Student and Alumni Research

Maria Alexandra D'agostino (BA'22)

As the spread of the respiratory virus, COVID-19, began to wreak havoc on the lives of millions of individuals across the globe, women were one of the largest groups disproportionately affected. Also known as the gender pay gap, the average difference between the earnings of men and women, is one of the various aspects of the gender gap struggles that women endure everyday and one which has been especially exacerbated during the pandemic. Though in the midst of the pandemic, women held more jobs than their male counterparts for the first time in almost a decade, comprising 50.04% of the American labor force, women make up the largest portion of American jobs lost due to the pandemic and therefore their representation in labor force will decrease. This is a result of several factors, including societal expectations of women to take responsibility for changing family needs in a COVID-19 world. Policy that more directly addresses the gender pay gap is necessary to improve conditions for women in the US and abroad.

For more on this topic, you can read Maria's piece "The Regressive Effects of COVID-19" here.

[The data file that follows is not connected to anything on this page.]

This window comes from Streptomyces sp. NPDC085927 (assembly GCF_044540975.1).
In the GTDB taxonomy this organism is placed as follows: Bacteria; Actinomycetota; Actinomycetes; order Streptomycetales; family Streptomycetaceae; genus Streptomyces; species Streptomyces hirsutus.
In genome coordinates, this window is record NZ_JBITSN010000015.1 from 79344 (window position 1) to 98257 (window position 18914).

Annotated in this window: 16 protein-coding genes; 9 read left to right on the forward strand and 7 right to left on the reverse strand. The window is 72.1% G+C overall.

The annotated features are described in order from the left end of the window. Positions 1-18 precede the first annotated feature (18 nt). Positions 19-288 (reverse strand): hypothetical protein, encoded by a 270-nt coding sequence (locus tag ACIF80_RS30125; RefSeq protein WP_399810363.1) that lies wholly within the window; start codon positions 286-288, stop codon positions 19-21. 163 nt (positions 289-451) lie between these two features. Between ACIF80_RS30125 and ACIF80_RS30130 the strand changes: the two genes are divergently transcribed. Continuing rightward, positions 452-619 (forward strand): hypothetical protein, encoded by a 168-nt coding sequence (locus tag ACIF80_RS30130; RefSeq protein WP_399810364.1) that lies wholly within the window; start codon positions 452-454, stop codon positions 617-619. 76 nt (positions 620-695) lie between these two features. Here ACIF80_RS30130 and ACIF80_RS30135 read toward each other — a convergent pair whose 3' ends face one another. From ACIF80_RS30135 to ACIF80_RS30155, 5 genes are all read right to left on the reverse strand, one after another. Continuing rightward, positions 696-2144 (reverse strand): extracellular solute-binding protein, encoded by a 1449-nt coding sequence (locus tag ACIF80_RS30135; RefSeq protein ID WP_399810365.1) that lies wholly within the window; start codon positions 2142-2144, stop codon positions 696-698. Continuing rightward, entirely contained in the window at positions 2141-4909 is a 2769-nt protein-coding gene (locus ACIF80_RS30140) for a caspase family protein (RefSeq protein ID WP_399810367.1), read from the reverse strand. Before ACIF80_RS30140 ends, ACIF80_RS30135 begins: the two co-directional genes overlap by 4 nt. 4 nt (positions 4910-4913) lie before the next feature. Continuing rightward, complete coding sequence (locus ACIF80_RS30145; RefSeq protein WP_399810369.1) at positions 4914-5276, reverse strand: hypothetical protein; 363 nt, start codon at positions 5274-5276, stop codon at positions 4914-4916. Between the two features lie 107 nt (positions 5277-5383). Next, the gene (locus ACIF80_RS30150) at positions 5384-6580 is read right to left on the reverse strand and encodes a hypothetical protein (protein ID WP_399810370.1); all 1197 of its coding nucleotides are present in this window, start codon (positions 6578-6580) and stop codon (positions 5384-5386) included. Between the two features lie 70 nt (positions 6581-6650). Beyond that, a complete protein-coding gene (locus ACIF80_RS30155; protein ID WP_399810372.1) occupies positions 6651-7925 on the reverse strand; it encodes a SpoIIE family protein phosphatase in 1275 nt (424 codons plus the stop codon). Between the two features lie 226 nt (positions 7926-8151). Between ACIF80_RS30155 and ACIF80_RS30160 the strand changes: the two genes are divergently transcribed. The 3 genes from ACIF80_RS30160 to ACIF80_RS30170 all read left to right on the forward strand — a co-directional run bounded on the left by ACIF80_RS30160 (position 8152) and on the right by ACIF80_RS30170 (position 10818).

Congratulations to all of our distinguished students and alumni who have worked tirelessly to publish research. Below you will find some of the pieces from our students and alumni. Make sure to check back frequently for new pieces!


More Research

  • Maria Alexandra D'agostino. 2021. "The Regressive Effects of COVID-19." Onero Institute. https://www.oneroinstitute.org/mariadagostinocovid19
  • Allison Suppan Helmuth. 2019.  "“Chocolate City, Rest in Peace”: White Space-Claiming and the Exclusion of Black People in Washington, DC."  City & Community 18:3 doi: 10.1111/cico.12428. 
  • Ivy Ken and Allison Suppan Helmuth. 2021.  “Not Additive, Not Defined: Mutual Constitution in Feminist Intersectional Studies.” Feminist Theory (online first). https://doi.org/10.1177/1464700120987393.
  • León, Kenneth S. and Daniel E. Martinez. 2016. To Study, to Party, or Both? Assessing Risk Factors for Non-Prescribed Stimulant Use Among Middle and High School Students. Journal of Psychoactive Drugs 49(1): 22-30. http://dx.doi.org/10.1080/02791072.2016.1260187 2015 
  • León, Kenneth and Ronald Weitzer. 2015. Marijuana Legalization: Comparing Recent Ballot Initiatives. In J. Hill and N. Marion (eds.) Legalizing a crime: Marijuana policies across America. Durham, NC: Carolina Academic Press. (Book Chapter) 
  • León, Kenneth and Ronald Weitzer. 2014. Legalizing Marijuana: Comparing Ballot Outcomes in Four States. Journal of Qualitative Criminal Justice & Criminology 2(2): 193-218. (https://rucore.libraries.rutgers.edu/rutgers-lib/63482/)